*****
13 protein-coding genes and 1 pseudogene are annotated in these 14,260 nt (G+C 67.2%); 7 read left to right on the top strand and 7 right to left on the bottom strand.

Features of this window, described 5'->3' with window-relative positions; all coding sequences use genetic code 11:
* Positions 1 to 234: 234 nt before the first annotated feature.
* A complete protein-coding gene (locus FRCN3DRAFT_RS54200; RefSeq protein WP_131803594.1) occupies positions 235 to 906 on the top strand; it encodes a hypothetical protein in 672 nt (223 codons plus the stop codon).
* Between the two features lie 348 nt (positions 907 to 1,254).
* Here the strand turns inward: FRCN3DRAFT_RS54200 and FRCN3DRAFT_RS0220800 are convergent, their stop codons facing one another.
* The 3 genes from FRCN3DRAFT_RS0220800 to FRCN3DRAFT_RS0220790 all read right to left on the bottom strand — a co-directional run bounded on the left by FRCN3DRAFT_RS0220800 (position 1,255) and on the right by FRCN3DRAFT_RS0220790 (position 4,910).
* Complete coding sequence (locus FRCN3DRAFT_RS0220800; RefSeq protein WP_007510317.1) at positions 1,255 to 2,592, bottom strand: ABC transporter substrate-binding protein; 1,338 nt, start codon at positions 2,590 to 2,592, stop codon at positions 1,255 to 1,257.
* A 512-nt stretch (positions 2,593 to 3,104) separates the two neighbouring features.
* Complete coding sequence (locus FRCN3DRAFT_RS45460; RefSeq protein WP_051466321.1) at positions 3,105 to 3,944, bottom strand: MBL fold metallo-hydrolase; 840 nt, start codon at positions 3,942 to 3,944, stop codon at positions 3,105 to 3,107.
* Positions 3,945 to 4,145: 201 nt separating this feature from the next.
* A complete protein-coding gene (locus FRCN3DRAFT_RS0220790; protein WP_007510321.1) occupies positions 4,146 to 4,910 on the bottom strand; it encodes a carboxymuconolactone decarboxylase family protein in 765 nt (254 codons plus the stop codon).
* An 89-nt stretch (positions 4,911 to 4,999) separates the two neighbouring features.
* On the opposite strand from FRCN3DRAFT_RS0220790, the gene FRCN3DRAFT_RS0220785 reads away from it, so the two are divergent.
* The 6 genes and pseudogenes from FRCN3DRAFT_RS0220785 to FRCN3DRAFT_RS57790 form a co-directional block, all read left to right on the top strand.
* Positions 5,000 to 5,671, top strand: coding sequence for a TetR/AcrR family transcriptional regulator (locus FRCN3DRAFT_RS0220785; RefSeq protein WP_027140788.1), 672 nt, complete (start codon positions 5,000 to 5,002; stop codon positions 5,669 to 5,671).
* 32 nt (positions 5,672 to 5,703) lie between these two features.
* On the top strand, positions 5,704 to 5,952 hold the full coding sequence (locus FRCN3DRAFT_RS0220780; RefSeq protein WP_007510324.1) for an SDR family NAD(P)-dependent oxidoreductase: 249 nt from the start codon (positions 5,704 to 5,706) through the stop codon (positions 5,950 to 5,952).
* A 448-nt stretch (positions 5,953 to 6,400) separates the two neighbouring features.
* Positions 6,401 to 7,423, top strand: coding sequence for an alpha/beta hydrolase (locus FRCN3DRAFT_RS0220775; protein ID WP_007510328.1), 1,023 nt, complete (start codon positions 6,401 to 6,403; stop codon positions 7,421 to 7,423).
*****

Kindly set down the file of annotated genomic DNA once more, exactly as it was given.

13 protein-coding genes and 1 pseudogene are annotated in these 14,260 nt (G+C 67.2%); 7 read left to right on the top strand and 7 right to left on the bottom strand.

Features of this window, described 5'->3' with window-relative positions; all coding sequences use genetic code 11:
* Positions 1 to 234: 234 nt before the first annotated feature.
* A complete protein-coding gene (locus FRCN3DRAFT_RS54200; RefSeq protein WP_131803594.1) occupies positions 235 to 906 on the top strand; it encodes a hypothetical protein in 672 nt (223 codons plus the stop codon).
* Between the two features lie 348 nt (positions 907 to 1,254).
* Here the strand turns inward: FRCN3DRAFT_RS54200 and FRCN3DRAFT_RS0220800 are convergent, their stop codons facing one another.
* The 3 genes from FRCN3DRAFT_RS0220800 to FRCN3DRAFT_RS0220790 all read right to left on the bottom strand — a co-directional run bounded on the left by FRCN3DRAFT_RS0220800 (position 1,255) and on the right by FRCN3DRAFT_RS0220790 (position 4,910).
* Complete coding sequence (locus FRCN3DRAFT_RS0220800; RefSeq protein WP_007510317.1) at positions 1,255 to 2,592, bottom strand: ABC transporter substrate-binding protein; 1,338 nt, start codon at positions 2,590 to 2,592, stop codon at positions 1,255 to 1,257.
* A 512-nt stretch (positions 2,593 to 3,104) separates the two neighbouring features.
* Complete coding sequence (locus FRCN3DRAFT_RS45460; RefSeq protein WP_051466321.1) at positions 3,105 to 3,944, bottom strand: MBL fold metallo-hydrolase; 840 nt, start codon at positions 3,942 to 3,944, stop codon at positions 3,105 to 3,107.
* Positions 3,945 to 4,145: 201 nt separating this feature from the next.
* A complete protein-coding gene (locus FRCN3DRAFT_RS0220790; protein WP_007510321.1) occupies positions 4,146 to 4,910 on the bottom strand; it encodes a carboxymuconolactone decarboxylase family protein in 765 nt (254 codons plus the stop codon).
* An 89-nt stretch (positions 4,911 to 4,999) separates the two neighbouring features.
* On the opposite strand from FRCN3DRAFT_RS0220790, the gene FRCN3DRAFT_RS0220785 reads away from it, so the two are divergent.
* The 6 genes and pseudogenes from FRCN3DRAFT_RS0220785 to FRCN3DRAFT_RS57790 form a co-directional block, all read left to right on the top strand.
* Positions 5,000 to 5,671, top strand: coding sequence for a TetR/AcrR family transcriptional regulator (locus FRCN3DRAFT_RS0220785; RefSeq protein WP_027140788.1), 672 nt, complete (start codon positions 5,000 to 5,002; stop codon positions 5,669 to 5,671).
* 32 nt (positions 5,672 to 5,703) lie between these two features.
* On the top strand, positions 5,704 to 5,952 hold the full coding sequence (locus FRCN3DRAFT_RS0220780; RefSeq protein WP_007510324.1) for an SDR family NAD(P)-dependent oxidoreductase: 249 nt from the start codon (positions 5,704 to 5,706) through the stop codon (positions 5,950 to 5,952).
* A 448-nt stretch (positions 5,953 to 6,400) separates the two neighbouring features.
* Positions 6,401 to 7,423, top strand: coding sequence for an alpha/beta hydrolase (locus FRCN3DRAFT_RS0220775; protein ID WP_007510328.1), 1,023 nt, complete (start codon positions 6,401 to 6,403; stop codon positions 7,421 to 7,423).